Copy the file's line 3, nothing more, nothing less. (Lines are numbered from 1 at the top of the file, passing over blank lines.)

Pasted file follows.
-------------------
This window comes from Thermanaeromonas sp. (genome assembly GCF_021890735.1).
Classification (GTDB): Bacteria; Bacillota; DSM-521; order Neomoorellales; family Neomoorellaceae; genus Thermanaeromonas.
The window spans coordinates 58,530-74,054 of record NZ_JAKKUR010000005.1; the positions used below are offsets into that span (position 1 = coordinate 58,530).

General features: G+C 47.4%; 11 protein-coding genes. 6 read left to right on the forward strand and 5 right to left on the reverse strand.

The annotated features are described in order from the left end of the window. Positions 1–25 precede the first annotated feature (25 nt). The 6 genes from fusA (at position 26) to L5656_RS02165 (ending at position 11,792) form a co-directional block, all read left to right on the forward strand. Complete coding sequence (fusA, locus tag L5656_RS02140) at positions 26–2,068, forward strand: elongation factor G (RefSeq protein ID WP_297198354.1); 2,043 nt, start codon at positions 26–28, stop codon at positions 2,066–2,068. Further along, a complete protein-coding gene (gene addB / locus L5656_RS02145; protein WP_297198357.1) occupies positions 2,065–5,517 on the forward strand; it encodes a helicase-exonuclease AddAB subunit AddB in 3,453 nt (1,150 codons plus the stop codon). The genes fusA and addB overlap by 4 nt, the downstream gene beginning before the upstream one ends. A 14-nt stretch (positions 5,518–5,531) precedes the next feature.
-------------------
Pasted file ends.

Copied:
The window spans coordinates 58,530-74,054 of record NZ_JAKKUR010000005.1; the positions used below are offsets into that span (position 1 = coordinate 58,530).